During the arraignment, the judge presiding over your case will formally read the alleged criminal threat charges against you. At this point, you can plead guilty to the charge or deny the allegations against you to fight the charge at trial, which is a wise idea. At the arraignment hearing, the court will also give you a chance to arrange your pre-trial release.
If the judge cannot grant you a pre-trial release from police custody through Own Recognizance, you will have to go through the bail process. Bail in the criminal justice system is the amount of money you should pay the court to act as security for your pre-trial release. Typically, the judge will consider the factors below to know if you are eligible for this form of pretrial release or not:
- Your community participation and ties
- Your likelihood of fleeing the area after release
- Your criminal history
- Your family ties
- Your current mental and physical condition
- Your history involving illegal drug substances, and alcohol abuse
Once you are out on bail, you must comply with the required conditions of your pre-trial release to avoid a rearrest and more severe charges without a possibility of posting bail until your underlying case is over.
To protect the victim before your alleged criminal threat case is over, the prosecutor may request the judge to order protective or restraining order against you during this arraignment hearing. The restraining order will remain in effect even if you are out on bail until your alleged criminal threat case is over.
The Prosecutor's Burden Of Prove During the Alleged Criminal Threat Charge Trial
During the trial hearing for your alleged criminal threat charge, the prosecutor will present his/her evidence against you to a judge to determine if you are guilty of the alleged offense or not. To obtain a conviction against you, the prosecutor must demonstrate to the judge every factor that makes up a criminal threat offense, also known as "elements of the crime," beyond a reasonable doubt. Elements of the crime in a criminal threat charge include:
- You willfully and intentionally threatened to inflict a severe bodily injury or kill another person.
- You were threatening or intimidating a familial or relationship partner
- The threat was specific, immediate, unconditional, and clear, meaning you would act on it
- The threatening or intimidating was verbal or communicated electronically through texts or emails
- The threatened person was in reasonable fear for his or her safety and wellness, considering all circumstances
Remember, even if you don't have the ability and capability to execute your threats, you could still be liable for violating PC 422 if the above facts are true. Therefore, during this stage of the criminal justice system, your defense attorney should be attentive and keen to note any possible weakness in the prosecutor's case against you to know how to prepare top-notch defense arguments.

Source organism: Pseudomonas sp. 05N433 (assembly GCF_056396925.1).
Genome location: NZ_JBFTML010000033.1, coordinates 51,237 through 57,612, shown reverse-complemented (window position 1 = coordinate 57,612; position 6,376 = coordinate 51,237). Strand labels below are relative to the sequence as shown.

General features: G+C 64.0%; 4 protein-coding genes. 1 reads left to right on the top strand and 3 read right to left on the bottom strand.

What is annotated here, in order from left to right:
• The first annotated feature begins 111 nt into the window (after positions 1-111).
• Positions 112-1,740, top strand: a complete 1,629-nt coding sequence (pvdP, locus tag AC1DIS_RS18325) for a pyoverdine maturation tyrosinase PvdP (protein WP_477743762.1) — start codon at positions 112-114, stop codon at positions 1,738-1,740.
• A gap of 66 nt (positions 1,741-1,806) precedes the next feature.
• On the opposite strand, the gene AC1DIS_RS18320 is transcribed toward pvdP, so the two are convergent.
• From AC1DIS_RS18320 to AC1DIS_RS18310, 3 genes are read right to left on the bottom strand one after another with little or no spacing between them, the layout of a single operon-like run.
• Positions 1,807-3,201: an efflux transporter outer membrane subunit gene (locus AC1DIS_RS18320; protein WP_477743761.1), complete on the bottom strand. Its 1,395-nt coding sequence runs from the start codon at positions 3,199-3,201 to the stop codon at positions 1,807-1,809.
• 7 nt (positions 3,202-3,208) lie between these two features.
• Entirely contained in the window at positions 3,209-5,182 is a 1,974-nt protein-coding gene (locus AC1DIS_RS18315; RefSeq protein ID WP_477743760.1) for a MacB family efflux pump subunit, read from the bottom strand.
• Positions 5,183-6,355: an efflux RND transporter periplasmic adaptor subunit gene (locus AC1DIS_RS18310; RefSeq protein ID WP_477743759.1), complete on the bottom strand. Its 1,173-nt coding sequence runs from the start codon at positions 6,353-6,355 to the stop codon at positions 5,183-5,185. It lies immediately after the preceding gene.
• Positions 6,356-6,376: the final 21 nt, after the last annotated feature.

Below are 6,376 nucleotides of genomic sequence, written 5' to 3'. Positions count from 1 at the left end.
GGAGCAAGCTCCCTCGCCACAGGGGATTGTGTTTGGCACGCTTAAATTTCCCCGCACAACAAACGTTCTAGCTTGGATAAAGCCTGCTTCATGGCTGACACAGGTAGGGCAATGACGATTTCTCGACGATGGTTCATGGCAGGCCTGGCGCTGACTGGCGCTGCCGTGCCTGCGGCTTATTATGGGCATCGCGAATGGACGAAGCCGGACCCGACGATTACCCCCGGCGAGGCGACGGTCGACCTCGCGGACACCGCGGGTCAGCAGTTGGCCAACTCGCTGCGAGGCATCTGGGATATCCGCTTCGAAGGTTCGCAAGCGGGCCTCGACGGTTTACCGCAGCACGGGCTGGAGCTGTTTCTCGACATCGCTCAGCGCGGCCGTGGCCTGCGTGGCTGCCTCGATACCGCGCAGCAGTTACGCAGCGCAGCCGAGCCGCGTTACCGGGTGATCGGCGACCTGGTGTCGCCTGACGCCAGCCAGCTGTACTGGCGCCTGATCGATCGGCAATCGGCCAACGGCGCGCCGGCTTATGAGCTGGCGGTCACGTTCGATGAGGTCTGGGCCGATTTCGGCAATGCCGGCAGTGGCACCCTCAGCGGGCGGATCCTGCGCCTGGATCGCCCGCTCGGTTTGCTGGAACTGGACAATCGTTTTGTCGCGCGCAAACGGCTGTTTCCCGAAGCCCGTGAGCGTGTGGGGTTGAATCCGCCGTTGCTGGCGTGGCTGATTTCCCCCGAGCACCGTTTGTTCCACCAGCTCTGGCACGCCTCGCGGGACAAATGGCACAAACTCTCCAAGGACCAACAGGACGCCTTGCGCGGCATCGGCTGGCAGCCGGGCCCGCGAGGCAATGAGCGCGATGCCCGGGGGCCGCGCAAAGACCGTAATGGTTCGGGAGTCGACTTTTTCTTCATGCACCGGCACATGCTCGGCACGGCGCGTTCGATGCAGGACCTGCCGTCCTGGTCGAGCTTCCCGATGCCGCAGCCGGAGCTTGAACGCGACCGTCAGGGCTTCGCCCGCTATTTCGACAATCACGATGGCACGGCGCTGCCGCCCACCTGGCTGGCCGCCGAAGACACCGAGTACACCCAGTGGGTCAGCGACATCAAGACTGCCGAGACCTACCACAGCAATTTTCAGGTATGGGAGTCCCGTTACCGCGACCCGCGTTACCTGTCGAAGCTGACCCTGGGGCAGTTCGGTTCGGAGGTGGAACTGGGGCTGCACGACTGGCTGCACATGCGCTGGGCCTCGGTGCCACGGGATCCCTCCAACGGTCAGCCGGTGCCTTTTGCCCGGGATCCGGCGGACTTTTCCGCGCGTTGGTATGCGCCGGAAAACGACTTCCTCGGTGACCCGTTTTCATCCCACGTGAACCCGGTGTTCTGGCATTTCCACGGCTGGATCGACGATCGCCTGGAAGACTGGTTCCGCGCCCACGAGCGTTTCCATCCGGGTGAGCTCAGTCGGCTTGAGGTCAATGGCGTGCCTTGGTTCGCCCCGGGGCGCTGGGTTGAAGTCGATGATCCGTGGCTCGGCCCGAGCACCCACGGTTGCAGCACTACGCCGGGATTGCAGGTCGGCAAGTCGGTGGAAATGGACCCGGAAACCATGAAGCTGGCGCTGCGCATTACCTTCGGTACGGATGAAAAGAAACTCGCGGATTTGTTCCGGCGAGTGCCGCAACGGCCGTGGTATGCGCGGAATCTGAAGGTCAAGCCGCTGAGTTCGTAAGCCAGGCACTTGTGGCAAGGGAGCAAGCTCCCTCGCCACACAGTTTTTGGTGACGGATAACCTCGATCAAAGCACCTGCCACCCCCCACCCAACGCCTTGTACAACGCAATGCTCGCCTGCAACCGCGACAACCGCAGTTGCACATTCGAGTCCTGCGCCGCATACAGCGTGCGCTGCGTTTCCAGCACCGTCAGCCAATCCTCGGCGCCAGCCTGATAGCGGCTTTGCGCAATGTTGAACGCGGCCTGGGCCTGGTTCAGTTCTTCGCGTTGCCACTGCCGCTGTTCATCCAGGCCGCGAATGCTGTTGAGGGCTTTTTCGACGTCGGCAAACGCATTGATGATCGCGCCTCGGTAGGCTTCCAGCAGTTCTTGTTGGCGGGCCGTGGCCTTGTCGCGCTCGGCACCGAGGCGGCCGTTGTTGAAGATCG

Common Defenses Your Attorney Will Apply to Counter Criminal Threat Charges Against You
There are several defense arguments an experienced defense attorney can present to counter criminal threat allegations against you. The most common and viable defense arguments that most attorneys use to counter a criminal threat charge include:
The Alleged Victim of the Threat Was Not Afraid
Considering PC 422 requires the victim of your alleged threats to be reasonably afraid of what you could do to him/her, it would be reasonable to argue that the victim was not afraid. If the victim weren't in fear after your threats either because he/she reasonably believes that you are incapable of executing the threats or perhaps it is a joke, you would not be guilty of violating PC 422.
The Alleged Victim's Fear Was Unreasonable or Unneeded
Since the prosecutor must satisfy that the alleged victim was in reasonable fear of bodily injury or death, this defense tactic would be applicable to counter criminal threats allegations against you. Even if the victim were afraid of your alleged criminal threats, if it weren't reasonable to do so under those circumstances, you would not be guilty of violating PC 422.
Since the alleged victim doesn't have to sustain an injury under PC 422, the court considers a criminal threat charge a ripe offense for false accusations. A person with vengeful intentions or thoughts can falsely accuse you of threatening him/her to satisfy his/her interests and desires.
That would be possible, especially if the alleged threat were verbal with no video or audio recording. A person motivated by jealousy and anger can make you face a wrongful conviction for a crime that you didn't commit, and the court acknowledges that as possible.
The Alleged Threat or Intimidation Didn't Involve Significant Bodily Injury
According to PC 422, a significant or severe bodily injury is any injury that does not qualify as minor, for example, lacerations, bruises, bone breakages. Your defense attorney might be able to convince the judge that the alleged threat didn't involve severe bodily injury or death as claimed for a less severe alternative charge or dismissal of the case.